Monday, 3 June 2013

Episode IV

Perhaps it was the creation of such a grand feat of design built in the side of an impassable cliff face. Perhaps it was the fine threading and comfortable lining that the skin tight uniform had to offer. Perhaps it was none of these things and was actually down to the ridiculous set of antlers sticking out of the side of his head; whatever the reason, the Elkboy felt impelled to drink his brew at the entrance of his magnificent lair, where he was gifted with a heroic but meaningful stance that struck fear into his enemies and admiration from himself. 

There was a strong wind. The Elkboy grinned with a smug approval at this and recalled the vindaloo dinner the previous night. As the two red suns gently set below the Jenga mountains the ambience was suddenly interrupted by a clumsy hullabaloo from inside. The Elkboy swivelled around, spilling tea over his new outfit (muttering in dismay) but with a stealthy posture that demanded an explanation. 

Unfortunately for the Elkboy, as this was record timing for such alertness and seemed a waste of such a performance, it was only his faithful droid servant Chester. A tray of custard creams lay strewn on the floor and a bucket shaped robot began to frantically pick them up with its mechanical arms. 
       "Chester you swine!" bellowed Elkboy, relaxing his body but quick to rescue the flailing biscuits. "I've just had this floor buffered with wax. Simply impossible to pick up all of these crumbs!"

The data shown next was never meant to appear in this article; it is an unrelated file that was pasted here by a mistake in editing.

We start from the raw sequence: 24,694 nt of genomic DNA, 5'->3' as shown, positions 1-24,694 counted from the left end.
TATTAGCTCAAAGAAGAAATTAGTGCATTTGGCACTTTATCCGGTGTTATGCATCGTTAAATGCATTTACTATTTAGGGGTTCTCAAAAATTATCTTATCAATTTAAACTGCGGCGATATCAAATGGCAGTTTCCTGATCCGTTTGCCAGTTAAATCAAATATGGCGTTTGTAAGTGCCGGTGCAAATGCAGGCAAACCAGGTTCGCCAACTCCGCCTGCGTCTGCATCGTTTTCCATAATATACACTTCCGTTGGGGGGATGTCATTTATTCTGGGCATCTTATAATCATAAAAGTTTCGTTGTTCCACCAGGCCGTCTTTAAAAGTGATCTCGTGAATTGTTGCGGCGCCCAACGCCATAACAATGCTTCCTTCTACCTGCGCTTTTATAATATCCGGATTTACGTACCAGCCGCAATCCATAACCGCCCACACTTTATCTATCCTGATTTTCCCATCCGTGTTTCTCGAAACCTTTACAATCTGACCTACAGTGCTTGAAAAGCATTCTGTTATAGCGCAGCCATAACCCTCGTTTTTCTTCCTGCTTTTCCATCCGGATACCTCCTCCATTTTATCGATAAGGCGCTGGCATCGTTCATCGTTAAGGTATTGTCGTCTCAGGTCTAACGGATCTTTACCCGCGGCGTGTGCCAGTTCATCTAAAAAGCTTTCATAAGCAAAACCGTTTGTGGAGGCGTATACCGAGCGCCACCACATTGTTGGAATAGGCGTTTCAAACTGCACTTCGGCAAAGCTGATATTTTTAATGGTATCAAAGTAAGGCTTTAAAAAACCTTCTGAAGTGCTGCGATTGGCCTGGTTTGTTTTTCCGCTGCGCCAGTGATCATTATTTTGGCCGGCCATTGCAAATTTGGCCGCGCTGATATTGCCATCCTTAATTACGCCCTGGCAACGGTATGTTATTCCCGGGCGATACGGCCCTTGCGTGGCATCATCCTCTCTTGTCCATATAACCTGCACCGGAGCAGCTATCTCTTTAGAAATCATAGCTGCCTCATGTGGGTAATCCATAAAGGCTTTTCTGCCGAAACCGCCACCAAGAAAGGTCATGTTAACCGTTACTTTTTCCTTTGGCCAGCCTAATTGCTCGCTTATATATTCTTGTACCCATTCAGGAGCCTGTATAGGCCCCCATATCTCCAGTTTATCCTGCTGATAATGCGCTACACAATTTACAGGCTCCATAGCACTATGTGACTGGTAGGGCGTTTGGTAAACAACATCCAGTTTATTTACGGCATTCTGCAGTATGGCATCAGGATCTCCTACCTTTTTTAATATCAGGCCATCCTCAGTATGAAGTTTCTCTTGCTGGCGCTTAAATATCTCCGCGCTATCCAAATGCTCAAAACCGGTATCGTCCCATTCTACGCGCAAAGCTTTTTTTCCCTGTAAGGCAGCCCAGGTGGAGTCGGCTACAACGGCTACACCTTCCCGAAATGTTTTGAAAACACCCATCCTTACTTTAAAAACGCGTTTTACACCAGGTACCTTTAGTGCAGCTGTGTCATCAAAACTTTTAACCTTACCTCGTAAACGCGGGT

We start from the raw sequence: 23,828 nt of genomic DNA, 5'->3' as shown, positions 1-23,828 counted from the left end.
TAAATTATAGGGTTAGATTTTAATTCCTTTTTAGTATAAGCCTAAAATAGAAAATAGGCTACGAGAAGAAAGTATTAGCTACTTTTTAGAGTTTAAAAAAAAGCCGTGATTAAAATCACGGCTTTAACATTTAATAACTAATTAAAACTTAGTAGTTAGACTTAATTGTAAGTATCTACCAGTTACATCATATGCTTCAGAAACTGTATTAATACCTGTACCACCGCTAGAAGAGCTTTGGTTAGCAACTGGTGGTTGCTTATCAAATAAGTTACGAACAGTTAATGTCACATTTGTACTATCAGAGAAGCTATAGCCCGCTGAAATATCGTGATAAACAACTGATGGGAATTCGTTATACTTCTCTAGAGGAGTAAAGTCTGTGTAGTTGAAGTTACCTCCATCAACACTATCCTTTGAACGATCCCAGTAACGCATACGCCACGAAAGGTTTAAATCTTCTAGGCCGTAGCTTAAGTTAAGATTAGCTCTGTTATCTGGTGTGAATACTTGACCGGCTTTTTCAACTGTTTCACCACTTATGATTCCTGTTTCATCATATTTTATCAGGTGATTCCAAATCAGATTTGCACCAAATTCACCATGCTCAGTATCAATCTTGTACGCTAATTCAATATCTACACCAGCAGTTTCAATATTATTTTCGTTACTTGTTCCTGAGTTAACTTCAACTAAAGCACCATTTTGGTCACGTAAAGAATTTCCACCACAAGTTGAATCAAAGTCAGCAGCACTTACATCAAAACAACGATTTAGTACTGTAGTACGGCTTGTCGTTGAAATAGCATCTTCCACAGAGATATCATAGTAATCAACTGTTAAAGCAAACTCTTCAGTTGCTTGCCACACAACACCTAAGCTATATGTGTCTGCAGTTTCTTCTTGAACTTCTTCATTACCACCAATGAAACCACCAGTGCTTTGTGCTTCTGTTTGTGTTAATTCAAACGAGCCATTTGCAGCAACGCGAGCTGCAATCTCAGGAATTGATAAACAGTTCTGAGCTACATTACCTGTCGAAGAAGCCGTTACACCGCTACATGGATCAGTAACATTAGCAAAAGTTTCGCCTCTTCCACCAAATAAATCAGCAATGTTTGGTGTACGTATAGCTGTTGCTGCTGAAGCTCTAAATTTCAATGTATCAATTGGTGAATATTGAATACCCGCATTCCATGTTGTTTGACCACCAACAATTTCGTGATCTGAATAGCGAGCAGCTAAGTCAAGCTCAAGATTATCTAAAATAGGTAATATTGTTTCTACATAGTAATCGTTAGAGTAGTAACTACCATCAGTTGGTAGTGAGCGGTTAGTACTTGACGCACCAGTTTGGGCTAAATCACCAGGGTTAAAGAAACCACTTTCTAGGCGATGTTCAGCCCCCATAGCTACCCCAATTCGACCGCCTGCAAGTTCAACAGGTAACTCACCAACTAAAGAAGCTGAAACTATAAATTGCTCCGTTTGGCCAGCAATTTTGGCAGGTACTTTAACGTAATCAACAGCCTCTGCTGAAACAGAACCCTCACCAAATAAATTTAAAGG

"Sorry Sir," Chester's monotonous voice, resembling (but not replicating) William Daniels, the voice of Knightrider's KITT. He did not sound as sleek, however, and with as much authority as a badger on a zebra crossing. "It's this new set of blast doors you've had installed. It leaves a raised edge that proves formidable for the set of wheels you built for me."
          "Do not doubt my engineering skills Chester," the Elkboy turned back to face the sunset, doubting his engineering skills. "Now take these damaged baked goods to the kitchen. I have plans for them later."

As Chester rolled away, the Elkboy rubbed his hands together in a plotting fashion, thinking of the custard cream smoothie he would cunningly devise soon enough. The two blazing suns were still prominent on the horizon, and as the Elkboy leant heavily on one leg he clicked his fingers twice. The sound activated music system switched on to the play the Force Theme score from episode IV A New Hope. The Elkboy gazed into the distance, a confident, handsome expression upon his face. Suddenly the harmonic moment was disrupted once again, but instead of hearing Chester's unapologetic sounding apology the Elkboy froze as he heard something a lot less remorseful...


**** INCOMING! MISSILE LOCKED ON. INCOMING! MISSILE LOCKED ON.****